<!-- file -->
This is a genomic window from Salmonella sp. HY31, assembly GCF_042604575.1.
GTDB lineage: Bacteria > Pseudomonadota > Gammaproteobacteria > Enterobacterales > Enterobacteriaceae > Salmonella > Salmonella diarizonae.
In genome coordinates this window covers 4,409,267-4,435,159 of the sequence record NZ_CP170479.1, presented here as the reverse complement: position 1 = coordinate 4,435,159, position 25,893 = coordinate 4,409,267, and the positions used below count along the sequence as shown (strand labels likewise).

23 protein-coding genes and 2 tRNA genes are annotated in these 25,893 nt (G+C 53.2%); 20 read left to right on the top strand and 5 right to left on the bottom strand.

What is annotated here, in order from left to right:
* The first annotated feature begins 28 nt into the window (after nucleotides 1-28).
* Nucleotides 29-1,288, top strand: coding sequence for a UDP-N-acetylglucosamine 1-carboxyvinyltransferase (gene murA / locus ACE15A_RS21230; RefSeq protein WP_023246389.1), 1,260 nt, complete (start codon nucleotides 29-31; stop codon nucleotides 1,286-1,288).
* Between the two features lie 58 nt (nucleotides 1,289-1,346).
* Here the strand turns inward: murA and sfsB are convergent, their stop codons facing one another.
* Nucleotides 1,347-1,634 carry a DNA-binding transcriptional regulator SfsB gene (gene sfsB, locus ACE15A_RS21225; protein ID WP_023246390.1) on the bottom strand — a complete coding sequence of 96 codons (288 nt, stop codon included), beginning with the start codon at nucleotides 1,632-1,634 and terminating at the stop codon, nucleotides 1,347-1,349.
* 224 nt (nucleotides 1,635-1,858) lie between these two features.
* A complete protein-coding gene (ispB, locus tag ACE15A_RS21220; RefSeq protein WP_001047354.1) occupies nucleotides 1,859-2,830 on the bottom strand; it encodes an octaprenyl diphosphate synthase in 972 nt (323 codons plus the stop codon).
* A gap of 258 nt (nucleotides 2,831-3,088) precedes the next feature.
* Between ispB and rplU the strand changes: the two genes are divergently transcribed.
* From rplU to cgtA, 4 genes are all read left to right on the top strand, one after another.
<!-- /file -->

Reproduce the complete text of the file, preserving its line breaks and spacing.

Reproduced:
This is a genomic window from Salmonella sp. HY31, assembly GCF_042604575.1.
GTDB lineage: Bacteria > Pseudomonadota > Gammaproteobacteria > Enterobacterales > Enterobacteriaceae > Salmonella > Salmonella diarizonae.
In genome coordinates this window covers 4,409,267-4,435,159 of the sequence record NZ_CP170479.1, presented here as the reverse complement: position 1 = coordinate 4,435,159, position 25,893 = coordinate 4,409,267, and the positions used below count along the sequence as shown (strand labels likewise).

23 protein-coding genes and 2 tRNA genes are annotated in these 25,893 nt (G+C 53.2%); 20 read left to right on the top strand and 5 right to left on the bottom strand.

What is annotated here, in order from left to right:
* The first annotated feature begins 28 nt into the window (after nucleotides 1-28).
* Nucleotides 29-1,288, top strand: coding sequence for a UDP-N-acetylglucosamine 1-carboxyvinyltransferase (gene murA / locus ACE15A_RS21230; RefSeq protein WP_023246389.1), 1,260 nt, complete (start codon nucleotides 29-31; stop codon nucleotides 1,286-1,288).
* Between the two features lie 58 nt (nucleotides 1,289-1,346).
* Here the strand turns inward: murA and sfsB are convergent, their stop codons facing one another.
* Nucleotides 1,347-1,634 carry a DNA-binding transcriptional regulator SfsB gene (gene sfsB, locus ACE15A_RS21225; protein ID WP_023246390.1) on the bottom strand — a complete coding sequence of 96 codons (288 nt, stop codon included), beginning with the start codon at nucleotides 1,632-1,634 and terminating at the stop codon, nucleotides 1,347-1,349.
* 224 nt (nucleotides 1,635-1,858) lie between these two features.
* A complete protein-coding gene (ispB, locus tag ACE15A_RS21220; RefSeq protein WP_001047354.1) occupies nucleotides 1,859-2,830 on the bottom strand; it encodes an octaprenyl diphosphate synthase in 972 nt (323 codons plus the stop codon).
* A gap of 258 nt (nucleotides 2,831-3,088) precedes the next feature.
* Between ispB and rplU the strand changes: the two genes are divergently transcribed.
* From rplU to cgtA, 4 genes are all read left to right on the top strand, one after another.